Peaks of Passion: Pleasure Point Series Book One by Jennifer Evans from Episode 40

Chiseled 18-year-old surfing sensation Jax thinks of nothing but the Pacific Ocean. Rosalyn is happy to be home after so many years away. The 30-year-old free spirit takes surfing lessons from the hunky Jax, and she can’t wait to teach him a thing or two after hours. There’s just one problem: Jax’s mom is her best friend. Will the groundswell of their forbidden love destroy their lives?


Science Fiction

Ghosts of Koa by Colby R. Rice from episode 30

For over one hundred years the Civic Order and the Alchemic Order have held a shaky truce, peppered by violence and mistrust. But when Koa, a Civilian-born insurgency, bombs an Alchemist summit, the truce is shattered. Now, Koa is rising. War is coming. And all sixteen-year-old Zeika Anon can do is keep moving as she watches the lords of alchemy slowly overtake her home.


It's A Nightmare by Nicole Quinn from episode 21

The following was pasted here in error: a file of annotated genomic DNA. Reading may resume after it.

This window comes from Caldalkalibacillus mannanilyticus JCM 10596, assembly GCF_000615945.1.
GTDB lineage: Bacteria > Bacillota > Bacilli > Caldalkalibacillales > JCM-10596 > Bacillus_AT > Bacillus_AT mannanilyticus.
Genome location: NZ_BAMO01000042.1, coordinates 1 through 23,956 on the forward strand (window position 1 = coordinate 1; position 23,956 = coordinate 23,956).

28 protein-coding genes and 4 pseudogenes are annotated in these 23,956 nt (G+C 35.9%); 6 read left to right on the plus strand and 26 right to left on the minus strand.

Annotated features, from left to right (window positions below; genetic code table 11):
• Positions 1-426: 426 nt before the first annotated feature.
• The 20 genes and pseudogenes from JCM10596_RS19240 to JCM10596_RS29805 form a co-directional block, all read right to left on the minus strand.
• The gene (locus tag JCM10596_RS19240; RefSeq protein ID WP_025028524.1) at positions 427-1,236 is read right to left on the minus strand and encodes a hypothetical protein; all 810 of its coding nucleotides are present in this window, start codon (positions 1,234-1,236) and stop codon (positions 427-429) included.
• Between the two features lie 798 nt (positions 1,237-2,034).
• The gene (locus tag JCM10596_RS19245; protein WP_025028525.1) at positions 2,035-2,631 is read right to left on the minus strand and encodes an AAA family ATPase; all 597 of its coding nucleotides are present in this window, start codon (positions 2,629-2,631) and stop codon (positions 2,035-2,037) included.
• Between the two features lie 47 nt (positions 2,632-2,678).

Mina, a rogue dreamer in the Night Mare's land, is found in the Off-grid of Winkin City. It's a world where females are 3/5 human, kept as cattle, and licensed as domestic pets. Mina discovers that in order to survive here, she must change everything.


Kastori Revelations by Stephen Allen from episode 66

Crystil is one of the empire's best soldiers. Cyrus and Celeste are siblings from a royal family. Together, they are the sole survivors of humanity. The three barely manage to escape their home but made it to a mysterious new world. Will Crystil, Cyrus, and Celeste establish a new civilization on their new world? Will the great dragon send humanity into extinction? Or will the three survivors destroy each other first?


"One's Place" by Edwin Downward from Episode 38

Her sister got all the breaks. It was her turn, whatever the cost. "One's Place" is a teaser into Downward's science fiction Worlds Together Universe in 2,750 words. The first novel in that universe is Synergy of Hopes.


The Humanarium by Chris Tick from Episode 51

Thousands of years after the world was defeated by aliens, humanity has been thrown back into the dark ages and we live as pets to the alien. Trapped inside a terrarium, one man refuses to believe the world is only as big as the four walls that surround him and by a twist of fate he discovers a way beyond the glass. But is he ready to face the titanic world and huge creatures that lie outside?


Sojourners by Aaron Hubble from episode 31